In favor of approving the one mill ad valorem tax for schools again


File photo: Students eat their breakfast in the cafeteria on the first day of school at Shady Hill Elementary in Ocala, Fla. on Wednesday, August 10, 2022. [Bruce Ackerman/Ocala Gazette] 2022.

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Posted October 20, 2022 | By Ocala Gazette Editorial Board

Marion County voters in November must decide for the third time in recent years whether to approve a referendum adding one mill to their property tax rate to generate vital additional dollars to the Marion County Public Schools’ budget.

In 2014, and again in 2018, voters first approved and then renewed a one-mill property tax increase via a referendum. If it is not supported this time, the tax referendum will expire in 2023. If passed, it will continue into 2027.

The one-mill tax increase initially provided $15.9 million to the school district’s budget. Due to increased property values and a larger tax base, this year the revenue will total almost $28 million.

The funds raised were to “fully restore art, music, library media services, physical education, vocational programs, meeting class size requirements, and retaining certified teachers and paraprofessionals along with school security.”

In 2018, projects to improve school safety were added to that list.

Since 2014, local school officials have dealt with an ever-changing set of rules and needs – leaving it challenged on how to meet the increased needs brought on by the numbers of newcomers moving into our community, maintenance to aging facilities, and increasing costs.

In 2018, 72% of Marion County voters supported renewing the tax. But this time, the referendum is facing some headwinds.

Some opponents point to the district’s $900 million 2022-23 budget, almost double the budget the district had in 2014. School leaders, they say, have enough money.

However, that argument lacks context.

The 2022-23 budget includes state and federal money from a number of one-time relief funds: Governor’s Emergency Education Relief (GEER); the Elementary and Secondary School Emergency (ESSER); and Coronavirus Aid, Relief, and Economic Security Act (CARES) to the tune of $145 million.

Additionally, in the 2021-2022 budget year, the district had the benefit of $67.3 million from these same funds.

These nonrecurring funds were necessary to meet the special challenges faced by school districts across the country because of the COVID-19 pandemic. The emergency required additional resources to meet the huge, unexpected needs that came at a cost.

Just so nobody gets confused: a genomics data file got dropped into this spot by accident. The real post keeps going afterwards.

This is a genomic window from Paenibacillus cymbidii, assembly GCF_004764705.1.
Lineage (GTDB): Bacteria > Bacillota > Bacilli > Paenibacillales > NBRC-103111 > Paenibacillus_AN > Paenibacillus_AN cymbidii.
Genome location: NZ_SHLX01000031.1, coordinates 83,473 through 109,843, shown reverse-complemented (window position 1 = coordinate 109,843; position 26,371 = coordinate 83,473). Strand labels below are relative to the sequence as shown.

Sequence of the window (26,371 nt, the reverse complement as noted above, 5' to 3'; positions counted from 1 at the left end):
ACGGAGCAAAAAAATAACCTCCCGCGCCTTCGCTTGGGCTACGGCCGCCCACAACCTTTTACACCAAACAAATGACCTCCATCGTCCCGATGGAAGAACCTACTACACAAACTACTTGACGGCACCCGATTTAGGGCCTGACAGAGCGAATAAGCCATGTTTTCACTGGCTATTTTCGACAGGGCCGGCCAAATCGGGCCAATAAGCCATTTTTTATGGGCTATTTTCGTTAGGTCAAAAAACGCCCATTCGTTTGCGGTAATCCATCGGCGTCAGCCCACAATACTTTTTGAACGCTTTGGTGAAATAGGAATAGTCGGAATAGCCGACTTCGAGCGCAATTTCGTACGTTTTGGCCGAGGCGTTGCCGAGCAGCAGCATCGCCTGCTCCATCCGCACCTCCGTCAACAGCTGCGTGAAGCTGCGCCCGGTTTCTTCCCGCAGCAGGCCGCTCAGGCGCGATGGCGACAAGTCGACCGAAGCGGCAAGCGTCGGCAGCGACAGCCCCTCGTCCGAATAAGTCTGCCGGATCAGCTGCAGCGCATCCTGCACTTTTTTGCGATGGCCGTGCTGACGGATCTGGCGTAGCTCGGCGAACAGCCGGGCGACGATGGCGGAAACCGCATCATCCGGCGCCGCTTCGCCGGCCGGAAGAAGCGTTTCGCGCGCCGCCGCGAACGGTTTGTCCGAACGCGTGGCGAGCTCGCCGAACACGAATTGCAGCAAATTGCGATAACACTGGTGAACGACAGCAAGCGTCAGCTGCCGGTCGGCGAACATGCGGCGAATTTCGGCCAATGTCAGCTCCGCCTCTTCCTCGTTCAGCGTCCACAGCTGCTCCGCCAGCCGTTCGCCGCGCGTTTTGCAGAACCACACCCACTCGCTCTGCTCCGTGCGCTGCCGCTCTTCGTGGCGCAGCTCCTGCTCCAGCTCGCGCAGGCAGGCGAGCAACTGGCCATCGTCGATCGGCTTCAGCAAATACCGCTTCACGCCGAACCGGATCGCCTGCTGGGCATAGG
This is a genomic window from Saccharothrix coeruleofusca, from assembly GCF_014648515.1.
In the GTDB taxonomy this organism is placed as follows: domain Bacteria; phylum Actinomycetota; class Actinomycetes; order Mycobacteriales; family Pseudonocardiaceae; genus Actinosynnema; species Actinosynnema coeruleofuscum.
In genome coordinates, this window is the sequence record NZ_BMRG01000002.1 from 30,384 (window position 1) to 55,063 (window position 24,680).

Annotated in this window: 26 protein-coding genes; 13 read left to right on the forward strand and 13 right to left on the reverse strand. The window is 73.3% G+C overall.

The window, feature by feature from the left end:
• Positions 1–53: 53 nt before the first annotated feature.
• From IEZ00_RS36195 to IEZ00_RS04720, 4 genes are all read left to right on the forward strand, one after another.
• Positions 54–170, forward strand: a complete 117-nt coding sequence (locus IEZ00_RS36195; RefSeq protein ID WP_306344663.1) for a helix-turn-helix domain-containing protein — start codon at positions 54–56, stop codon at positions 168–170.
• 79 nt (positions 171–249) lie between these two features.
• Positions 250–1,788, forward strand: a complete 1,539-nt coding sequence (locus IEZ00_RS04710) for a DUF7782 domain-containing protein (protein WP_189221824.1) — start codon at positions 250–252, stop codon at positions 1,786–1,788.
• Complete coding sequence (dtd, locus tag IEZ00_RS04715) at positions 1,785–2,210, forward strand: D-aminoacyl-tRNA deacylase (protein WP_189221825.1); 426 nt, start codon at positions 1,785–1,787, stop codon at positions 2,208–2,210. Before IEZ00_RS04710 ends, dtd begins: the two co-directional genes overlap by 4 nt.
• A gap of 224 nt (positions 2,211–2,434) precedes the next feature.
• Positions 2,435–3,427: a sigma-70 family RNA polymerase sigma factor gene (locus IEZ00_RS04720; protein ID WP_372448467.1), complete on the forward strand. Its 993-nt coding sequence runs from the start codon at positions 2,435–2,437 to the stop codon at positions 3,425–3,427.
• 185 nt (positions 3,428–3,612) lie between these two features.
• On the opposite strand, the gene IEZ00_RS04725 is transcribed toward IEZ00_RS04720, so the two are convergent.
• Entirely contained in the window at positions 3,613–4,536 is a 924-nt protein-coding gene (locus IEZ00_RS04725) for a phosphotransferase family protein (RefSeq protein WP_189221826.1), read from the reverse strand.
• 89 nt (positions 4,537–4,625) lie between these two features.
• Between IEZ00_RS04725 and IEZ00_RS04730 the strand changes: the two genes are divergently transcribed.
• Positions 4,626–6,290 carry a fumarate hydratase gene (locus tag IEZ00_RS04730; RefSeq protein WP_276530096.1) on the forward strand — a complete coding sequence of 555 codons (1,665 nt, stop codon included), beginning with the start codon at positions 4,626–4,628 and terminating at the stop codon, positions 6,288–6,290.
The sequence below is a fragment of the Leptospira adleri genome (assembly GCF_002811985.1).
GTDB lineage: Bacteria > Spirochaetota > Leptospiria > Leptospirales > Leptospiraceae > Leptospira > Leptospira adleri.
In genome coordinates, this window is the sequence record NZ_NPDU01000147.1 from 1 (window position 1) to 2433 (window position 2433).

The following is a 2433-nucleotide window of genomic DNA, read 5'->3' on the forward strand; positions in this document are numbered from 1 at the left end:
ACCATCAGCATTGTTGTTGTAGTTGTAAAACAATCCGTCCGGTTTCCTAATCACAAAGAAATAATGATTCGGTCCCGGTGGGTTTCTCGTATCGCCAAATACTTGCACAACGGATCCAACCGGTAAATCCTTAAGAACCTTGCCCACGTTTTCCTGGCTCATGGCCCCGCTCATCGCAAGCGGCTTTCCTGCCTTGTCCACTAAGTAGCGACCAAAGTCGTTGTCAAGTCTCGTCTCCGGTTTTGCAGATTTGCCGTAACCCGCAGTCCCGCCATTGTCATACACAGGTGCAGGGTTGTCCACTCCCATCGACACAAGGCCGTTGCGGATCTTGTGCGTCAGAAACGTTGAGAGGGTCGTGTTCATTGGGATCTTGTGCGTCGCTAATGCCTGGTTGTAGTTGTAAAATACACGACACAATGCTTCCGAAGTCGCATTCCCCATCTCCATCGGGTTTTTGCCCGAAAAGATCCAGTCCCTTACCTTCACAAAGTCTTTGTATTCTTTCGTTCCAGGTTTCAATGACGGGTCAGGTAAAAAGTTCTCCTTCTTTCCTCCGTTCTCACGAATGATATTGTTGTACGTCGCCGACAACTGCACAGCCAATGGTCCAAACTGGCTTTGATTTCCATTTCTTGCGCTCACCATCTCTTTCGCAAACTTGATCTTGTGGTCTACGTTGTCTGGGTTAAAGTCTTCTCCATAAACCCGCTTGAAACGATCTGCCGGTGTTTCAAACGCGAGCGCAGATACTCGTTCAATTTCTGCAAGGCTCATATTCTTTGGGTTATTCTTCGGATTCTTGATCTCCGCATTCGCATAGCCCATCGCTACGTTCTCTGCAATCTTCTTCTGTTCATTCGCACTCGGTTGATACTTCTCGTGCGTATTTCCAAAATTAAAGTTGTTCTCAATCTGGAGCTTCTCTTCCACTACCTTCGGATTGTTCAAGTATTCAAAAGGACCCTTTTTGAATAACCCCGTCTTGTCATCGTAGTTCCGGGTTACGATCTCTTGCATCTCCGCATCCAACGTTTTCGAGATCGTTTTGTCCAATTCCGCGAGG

And let’s not forget another major factor that has swelled the school district’s budget over the past few years: state-mandated teacher raises, and the increase in the minimum wage. Since 2014, when Marion voters first approved the tax referendum, the minimum wage has jumped from $7.93 per hour to $15.

School safety demands have also increased as part of the 2018 Marjory Stoneman Douglas Public High School Safety Act, which requires Safe Schools Officer in every Florida School.

A review of the contracts for the Marion County Sheriff’s Office and the Ocala Police Department for 2015-2016 reflect school resource officers only at the county’s middle and high schools. And in the case of the city contract, the city was paying half the cost. Now, the school district foots the entire cost for school resource officers at every school.

This year, the school district will pay the Belleview Police Department $205,384; MCSO will receive $8,190,000; and OPD will receive $4,635,188 from the school district over the course of their three-year contracts. At a total of $13,030,572, these school safety contracts are 20% higher than when the arrangement started in 2019.

You say you’re having trouble making ends meet these days with skyrocketing energy and food costs? Try paying the bills for a “family’’ of 44,499 students, five days a week.

And what of maintenance? Funding has changed there, too. Florida no longer provides Public Education Capital Outlay money to maintain schools. The last time Marion County received those funds was more than a decade ago.

“This means districts must raise/allocate their own funds to maintain aging facilities,” explained Kevin Christian, spokesperson for the district.

As a result, MCPS must allocate more of its budget to maintenance. The current budget allocation for maintaining over 7 million square feet of space is $11.4 million.

The Gazette has previously reported the need to grow school capacity, particularly in the southwest portion of our county. Unfortunately, revenue from the tax referendum can only be used for operations, not facilities.

But any increase in funding will be welcomed by school leaders trying to do more with less in a county that can’t seem to say no to new developments, and the thousands of new students who will be living in these houses and apartments.

Our community has long recognized the value of educating the next generation by twice overwhelmingly approving a slightly higher tax bill. It’s time to answer the call once again.

Vote yes on Nov. 8 to continue the one-mil tax.